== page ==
In the swiftly-advancing world of F1, cars descend from their prime to obsolete examples of yesteryear in what seems like a heartbeat.
This means that as teams work fastidiously to stay ahead of the curve with car development, forever eyeing incremental rule changes and looking to slow them down, older versions of their cars soon have to find a new home away from the race track.
But often is the case that it’s far from the end of the road for these fine and fragile track weapons, so where do they end up? Is it possible for just about anyone to buy one and take it for a spin?
Despite the technological and mechanical fortitude present on an F1 car, they are frequently sold at auction to the public, exchanging hands from collectors to celebrities, ex-racer drivers, to those just looking for a sumptuous showpiece to complete the décor of their business premises, there are F1 cars on the market right now that can be acquired for under $100,000! – that is if you don’t mind being without an engine.
Today we’re taking a closer look at the world of old F1 cars for sale, unpeeling every layer of the process, from where to look, to what kinds of cars are for sale and how much you should expect to pay for one.
What happens to old F1 cars?
Year after year, teams work to improve their current car, with revisions to the car’s design intended to elevate its performance up a notch and, in the best-case scenario, ahead of the rest of the field.
While teams only use two cars to race with throughout the season, there are various iterations of the car produced for a range of purposes, from test cars with full running gear to test vehicles and show cars that stand on display at events.
Due to the top-secret nature of Formula 1, the rarest and most expensive cars, the ex-race models, can sit for many years collecting dust before even being considered for release to the public.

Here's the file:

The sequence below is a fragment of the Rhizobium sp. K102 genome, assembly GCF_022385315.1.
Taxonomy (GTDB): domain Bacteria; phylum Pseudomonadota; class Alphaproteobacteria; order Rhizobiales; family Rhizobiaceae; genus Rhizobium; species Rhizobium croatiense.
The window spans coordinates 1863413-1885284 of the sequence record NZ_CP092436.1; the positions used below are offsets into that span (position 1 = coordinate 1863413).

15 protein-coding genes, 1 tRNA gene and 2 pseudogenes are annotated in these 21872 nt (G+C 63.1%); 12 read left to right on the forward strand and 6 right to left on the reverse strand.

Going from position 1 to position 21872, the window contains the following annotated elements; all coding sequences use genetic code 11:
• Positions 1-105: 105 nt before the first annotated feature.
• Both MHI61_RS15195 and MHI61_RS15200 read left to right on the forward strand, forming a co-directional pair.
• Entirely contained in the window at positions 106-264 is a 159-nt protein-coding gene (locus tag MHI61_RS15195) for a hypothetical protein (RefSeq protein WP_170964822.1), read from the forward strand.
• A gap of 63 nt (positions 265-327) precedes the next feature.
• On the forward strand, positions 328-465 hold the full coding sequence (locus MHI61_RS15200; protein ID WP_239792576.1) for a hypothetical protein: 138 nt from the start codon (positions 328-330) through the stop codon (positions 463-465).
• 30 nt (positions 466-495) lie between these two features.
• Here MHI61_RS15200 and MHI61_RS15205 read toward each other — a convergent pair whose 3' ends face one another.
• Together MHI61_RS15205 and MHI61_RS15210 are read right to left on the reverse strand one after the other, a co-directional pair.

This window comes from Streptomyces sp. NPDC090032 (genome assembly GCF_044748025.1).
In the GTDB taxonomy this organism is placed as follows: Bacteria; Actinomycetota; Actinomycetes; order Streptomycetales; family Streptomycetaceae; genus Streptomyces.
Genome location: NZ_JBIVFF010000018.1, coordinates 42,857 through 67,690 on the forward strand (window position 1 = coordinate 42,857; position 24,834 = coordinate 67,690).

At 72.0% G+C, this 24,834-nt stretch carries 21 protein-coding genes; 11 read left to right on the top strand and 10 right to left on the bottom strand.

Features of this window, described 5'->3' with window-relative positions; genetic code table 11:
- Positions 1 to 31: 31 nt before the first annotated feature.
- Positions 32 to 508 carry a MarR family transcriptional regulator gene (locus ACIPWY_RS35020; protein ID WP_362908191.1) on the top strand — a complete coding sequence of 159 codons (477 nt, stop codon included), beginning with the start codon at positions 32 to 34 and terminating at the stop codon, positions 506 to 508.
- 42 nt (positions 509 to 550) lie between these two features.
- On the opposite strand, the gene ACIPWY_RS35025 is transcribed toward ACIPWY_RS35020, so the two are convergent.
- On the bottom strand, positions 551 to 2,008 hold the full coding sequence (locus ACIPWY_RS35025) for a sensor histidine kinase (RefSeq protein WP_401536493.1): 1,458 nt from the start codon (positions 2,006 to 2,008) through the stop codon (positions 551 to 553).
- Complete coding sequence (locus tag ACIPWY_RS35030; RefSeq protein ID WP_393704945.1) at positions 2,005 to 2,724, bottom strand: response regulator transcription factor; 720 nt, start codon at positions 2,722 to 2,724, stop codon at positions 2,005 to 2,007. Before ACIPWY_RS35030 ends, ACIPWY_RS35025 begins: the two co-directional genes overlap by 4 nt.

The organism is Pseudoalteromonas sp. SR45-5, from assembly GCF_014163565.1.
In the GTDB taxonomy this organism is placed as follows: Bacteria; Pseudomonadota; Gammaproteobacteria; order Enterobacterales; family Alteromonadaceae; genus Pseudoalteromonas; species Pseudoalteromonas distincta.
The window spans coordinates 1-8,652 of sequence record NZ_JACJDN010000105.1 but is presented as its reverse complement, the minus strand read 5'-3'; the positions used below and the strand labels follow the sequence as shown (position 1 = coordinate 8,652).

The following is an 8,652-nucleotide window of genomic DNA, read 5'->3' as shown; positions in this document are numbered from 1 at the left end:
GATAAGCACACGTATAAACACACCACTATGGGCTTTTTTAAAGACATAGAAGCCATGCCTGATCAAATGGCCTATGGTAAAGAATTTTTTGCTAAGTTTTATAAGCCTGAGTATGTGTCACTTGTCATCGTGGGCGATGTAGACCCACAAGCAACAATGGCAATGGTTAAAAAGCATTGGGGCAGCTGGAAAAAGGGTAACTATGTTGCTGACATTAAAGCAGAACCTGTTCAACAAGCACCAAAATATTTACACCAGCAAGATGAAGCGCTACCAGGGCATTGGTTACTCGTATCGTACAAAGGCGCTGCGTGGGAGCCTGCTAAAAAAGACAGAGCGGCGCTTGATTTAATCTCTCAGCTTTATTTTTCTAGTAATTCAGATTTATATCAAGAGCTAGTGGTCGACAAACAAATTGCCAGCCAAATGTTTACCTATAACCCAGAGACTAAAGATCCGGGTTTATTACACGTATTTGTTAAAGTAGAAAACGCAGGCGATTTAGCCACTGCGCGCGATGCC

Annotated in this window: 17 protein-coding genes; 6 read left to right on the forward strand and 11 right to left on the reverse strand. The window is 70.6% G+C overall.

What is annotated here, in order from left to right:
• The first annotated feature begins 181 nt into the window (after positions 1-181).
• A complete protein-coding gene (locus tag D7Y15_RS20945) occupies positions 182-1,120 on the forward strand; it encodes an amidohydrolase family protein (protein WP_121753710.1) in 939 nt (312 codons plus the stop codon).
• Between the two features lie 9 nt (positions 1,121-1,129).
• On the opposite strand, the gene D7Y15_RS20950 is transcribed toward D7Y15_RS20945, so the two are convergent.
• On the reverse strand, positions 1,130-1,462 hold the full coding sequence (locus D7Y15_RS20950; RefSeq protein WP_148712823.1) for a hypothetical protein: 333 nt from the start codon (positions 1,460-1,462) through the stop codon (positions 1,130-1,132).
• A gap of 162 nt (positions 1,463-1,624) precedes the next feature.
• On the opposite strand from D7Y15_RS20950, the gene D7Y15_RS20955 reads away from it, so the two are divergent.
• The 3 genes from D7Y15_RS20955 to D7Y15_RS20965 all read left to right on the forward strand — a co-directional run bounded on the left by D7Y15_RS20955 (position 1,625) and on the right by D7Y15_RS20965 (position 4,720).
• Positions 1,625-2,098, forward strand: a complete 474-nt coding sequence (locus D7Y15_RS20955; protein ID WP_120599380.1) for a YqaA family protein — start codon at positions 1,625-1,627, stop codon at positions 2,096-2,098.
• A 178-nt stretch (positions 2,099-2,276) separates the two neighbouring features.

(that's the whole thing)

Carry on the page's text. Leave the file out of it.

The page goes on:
Until a relatively major rule change is introduced by the FIA that could ensure the car’s components would not be beneficial in any way, should the car fall into the “wrong hands,” it’s likely teams would hold onto their previous season’s cars for as long as possible.
After all, used F1 cars only sell for a fraction of their original value, meaning teams have far more to lose than they do to gain from selling a car that could still contain valuable secrets.
Eventually, the F1 cars that are no longer needed by teams or other enterprises often find their way into auction houses alongside other rare and collectible race cars.
Why buy an old F1 car?
F1 cars are rare and elegant unicorns representing the pinnacle of speed and performance for that era. Many would love to own an old F1 car simply to ogle at it, admiring every curve and detail, affording the luxury to jump into the driving seat and let their imagination conjure dreams of racing for real.
But while it’s enough for some to simply appreciate the aesthetic delights of an F1 car, others buy an old F1 car to go racing for real.
Where do you buy old F1 cars?
There are many places to find used F1 cars for sale, from auction houses to private collections. Here you’ll find historic race cars of all types, including F1 cars. Here are some places to start: